Japanese Want To Stick With It Until Their Car Commits Seppuku

Bertel Schmitt
by Bertel Schmitt
japanese want to stick with it until their car commits seppuku

Next to Buddhism and Shinto, there is a third, equally important religion in Japan: “Seken tei wo kinisuru,” or be mindful of ones reputation. Japanese are neat, and polite, and they very much care of what their neighbors think. You don’t see many old and decrepit cars on Japan’s streets. Would be bad for your seken tei. Buying a new ride every few years is just the right thing to do. Make that “was the right thing to do.”

Most of the Japanese are now dead set to hang on to their current car for its dear life. Only if it dies will they set foot into a dealer again. This is the result of a study conducted by The Nikkei (sub) and C-News, a marketing data service operated by Yahoo Japan Value Insight Corp.

The question was simple and straightforward: “What do you plan to do with your current car?” 56.5 percent of the respondents said they would drive it until it breaks down, then buy a new one. Only 10 percent chose “replace it with a new one, as soon as I find a nice model.”

The former standard behavior was to drive the car until the first mandatory safety inspection comes up. “Drive it until the next inspection, then buy a new one” now is the choice of only 18.8 percent of the respondents. Japanese repair shops will like to hear that, because it takes work and money to keep a Japanese car up to snuff for the inspection. The first one is due after three years. The next ones every two years thereafter.

At least the Nipponese don’t plan to give up driving altogether. “Drive it until it breaks down, then I will stop owning a car” (3.8 percent,) and “get rid of it as soon as possible, then I will stop owning a car” (0.5 percent) are not very popular, and no seken tei enhancing options.

Japan’s domestic auto sales fell last year to their lowest level since the mid-1970s. According to data released by the Japan Automobile Dealers’ Association, sales of new cars, trucks and buses slid 6.5 percent to 3.212m vehicles last year, down from 3.434m in 2007. 2009 looks like another down year. Especially if the Japanese do as they said in the study and will stay with their current ride until its death will tear them apart.

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  • Quasimondo Quasimondo on Jan 10, 2009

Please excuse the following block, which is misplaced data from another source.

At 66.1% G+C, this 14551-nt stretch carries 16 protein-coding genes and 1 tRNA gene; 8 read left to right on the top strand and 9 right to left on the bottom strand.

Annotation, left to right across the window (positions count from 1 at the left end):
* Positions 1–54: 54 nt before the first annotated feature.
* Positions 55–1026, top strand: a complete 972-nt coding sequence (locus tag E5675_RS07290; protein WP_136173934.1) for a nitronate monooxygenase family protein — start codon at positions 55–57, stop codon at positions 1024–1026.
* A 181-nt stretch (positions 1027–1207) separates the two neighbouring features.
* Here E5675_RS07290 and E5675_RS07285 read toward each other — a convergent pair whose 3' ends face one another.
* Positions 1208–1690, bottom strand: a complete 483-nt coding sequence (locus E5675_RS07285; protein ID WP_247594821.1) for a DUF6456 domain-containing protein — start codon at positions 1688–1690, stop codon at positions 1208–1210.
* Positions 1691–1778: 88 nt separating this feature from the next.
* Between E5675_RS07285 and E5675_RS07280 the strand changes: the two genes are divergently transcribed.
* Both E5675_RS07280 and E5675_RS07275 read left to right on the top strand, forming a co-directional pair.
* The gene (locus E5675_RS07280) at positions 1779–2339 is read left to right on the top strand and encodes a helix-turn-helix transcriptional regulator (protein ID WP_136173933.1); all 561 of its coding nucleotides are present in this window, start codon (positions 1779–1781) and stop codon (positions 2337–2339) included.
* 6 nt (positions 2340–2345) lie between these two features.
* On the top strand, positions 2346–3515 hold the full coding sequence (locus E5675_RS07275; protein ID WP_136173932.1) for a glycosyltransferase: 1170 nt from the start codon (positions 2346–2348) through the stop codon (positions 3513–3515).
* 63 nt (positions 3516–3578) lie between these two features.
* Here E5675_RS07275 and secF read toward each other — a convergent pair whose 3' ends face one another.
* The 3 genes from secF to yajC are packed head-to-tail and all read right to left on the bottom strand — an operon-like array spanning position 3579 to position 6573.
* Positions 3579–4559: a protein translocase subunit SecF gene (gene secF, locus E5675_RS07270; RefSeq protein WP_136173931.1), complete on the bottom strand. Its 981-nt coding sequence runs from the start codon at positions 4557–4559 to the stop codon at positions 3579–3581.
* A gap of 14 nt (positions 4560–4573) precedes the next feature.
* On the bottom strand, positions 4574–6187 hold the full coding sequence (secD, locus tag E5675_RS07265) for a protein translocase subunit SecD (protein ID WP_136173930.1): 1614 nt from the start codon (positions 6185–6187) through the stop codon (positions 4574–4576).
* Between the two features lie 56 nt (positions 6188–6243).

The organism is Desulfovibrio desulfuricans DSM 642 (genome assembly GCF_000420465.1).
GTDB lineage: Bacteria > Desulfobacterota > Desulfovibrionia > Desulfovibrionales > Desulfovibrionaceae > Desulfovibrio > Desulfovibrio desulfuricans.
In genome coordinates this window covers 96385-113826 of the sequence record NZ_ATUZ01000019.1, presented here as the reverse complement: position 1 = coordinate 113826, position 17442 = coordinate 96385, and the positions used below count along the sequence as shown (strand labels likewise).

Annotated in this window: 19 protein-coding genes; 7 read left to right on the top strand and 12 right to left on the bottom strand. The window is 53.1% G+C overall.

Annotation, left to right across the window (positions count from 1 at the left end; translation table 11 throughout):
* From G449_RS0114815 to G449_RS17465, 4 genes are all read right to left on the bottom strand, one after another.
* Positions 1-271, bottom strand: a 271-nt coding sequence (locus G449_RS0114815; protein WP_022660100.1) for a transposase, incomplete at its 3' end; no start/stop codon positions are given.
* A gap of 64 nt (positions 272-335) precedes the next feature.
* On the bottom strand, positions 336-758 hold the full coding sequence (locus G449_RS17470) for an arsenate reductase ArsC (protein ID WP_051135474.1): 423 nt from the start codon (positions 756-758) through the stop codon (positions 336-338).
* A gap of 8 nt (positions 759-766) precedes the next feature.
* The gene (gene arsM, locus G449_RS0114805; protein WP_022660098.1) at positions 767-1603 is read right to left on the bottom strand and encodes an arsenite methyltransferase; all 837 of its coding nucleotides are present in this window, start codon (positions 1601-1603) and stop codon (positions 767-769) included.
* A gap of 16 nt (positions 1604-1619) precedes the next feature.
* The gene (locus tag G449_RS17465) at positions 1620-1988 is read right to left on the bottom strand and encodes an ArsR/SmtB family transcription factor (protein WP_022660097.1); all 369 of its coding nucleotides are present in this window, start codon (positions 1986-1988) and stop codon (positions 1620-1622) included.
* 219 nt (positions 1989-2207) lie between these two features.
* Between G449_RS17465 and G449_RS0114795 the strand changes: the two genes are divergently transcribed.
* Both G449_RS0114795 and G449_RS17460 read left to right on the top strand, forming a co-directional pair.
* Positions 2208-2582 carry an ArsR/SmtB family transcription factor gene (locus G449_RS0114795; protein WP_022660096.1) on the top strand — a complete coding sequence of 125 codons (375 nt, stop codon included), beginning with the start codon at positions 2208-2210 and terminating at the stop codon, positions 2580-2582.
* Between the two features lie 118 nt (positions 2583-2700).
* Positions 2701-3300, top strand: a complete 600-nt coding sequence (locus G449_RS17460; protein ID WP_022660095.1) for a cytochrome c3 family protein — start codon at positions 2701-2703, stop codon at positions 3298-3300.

Several recyclers import used auto parts. A JDM engine is significantly less costly than an overhaul or buying a local used or rebuilt engine. The engine blocks, rusty from shipping, clean up well. My mechanic does a compression test, installs new spark plugs, and changes the oil and filters. They almost always start right up. The recycler replaces the rare bad one. It depends on which engine you're buying. Engines popular with tuners, such as Nissan's SR20, Mitsubishi's 4G63, or Toyota 2JZ engines will be assesed with the 'JDM tax' to the point that it's cheaper to buy a local engine or get your current one rebuilt. There's also the risk of unscrupulous importers selling engines as JDM, but in reality they're sourced from local vehicles.

  • Martin B Martin B on Jan 11, 2009

    In 1991 I visited family in New Zealand. They drove second-hand Subarus. Apparently a Ford assembly plant in NZ had recently closed because everyone was buying second-hand Japanese imports. Many governments try to keep them out to support the local auto industry, but the price is so attractive that they come in via the "grey market" nonetheless.

  • Kat Laneaux Agree with Michael500, we wasted all that money just to bail out GM and they are developing these cars in China and other countries. What the heck. I understand the cheap labor but that is just another foothold the government has on their citizens and they already treat them like crap. That is pretty disgusting to go forward to put other peoples health and mental stability on a crazy crazed, control freak, leader, who is in bed with Russia. Thought about getting a buick but that just shot that one out of the park. All of this for the greed. They get what they lay in bed with. Disgusting.
  • Michael500 Good thing Obama used $50 billion of taxpayer money to bail them out and give unions a big stake. GM is headed to BK again with their Hail Mary hope of EVs. Hopefully a Republican in office will let them go BK the next time, and it's coming. The US economy is not related/dependent on GM and their Chinese made Buicks.
  • MaintenanceCosts "Rural areas hardly noticed COVID at all."I very much doubt that is true in places like the Navajo Nation or the Kenai Peninsula in Alaska, some of which lost 2% or more of their population to COVID.No city had a death rate in the same order of magnitude.Low-density living is a very modern invention. Before cars, people, even in agricultural areas, needed to live densely to survive.
  • Wjtinfwb Always liked these MN12 cars and the subsequent Lincoln variant. But Ford, apparently strapped for resources or cash, introduced these half-baked. Very sophisticated chassis and styling, let down but antiquated old pushrod engines and cheap interiors. The 4.6L Modular V8 helped a bit, no faster than the 5.0 but extremely smooth and quiet. The interior came next, nicer wrap-around dash, airbags instead of the mouse belts and refined exterior styling. The Supercharged 3.8L V6 was potent, but kind of crude and had an appetite for head gaskets early on. Most were bolted to the AOD automatic, a sturdy but slow shifting gearbox made much better with electronic controls in the later days. Nice cars that in the right color, evoked the 6 series BMW, at least the Thunderbird did. Could have been great cars and maybe should have been a swoopy CLS style sedan. Pretty hard to find a decent one these days.
  • Inside Looking Out You should care. With GM will die America. All signs are there. How about the Arsenal of Democracy? Toyota?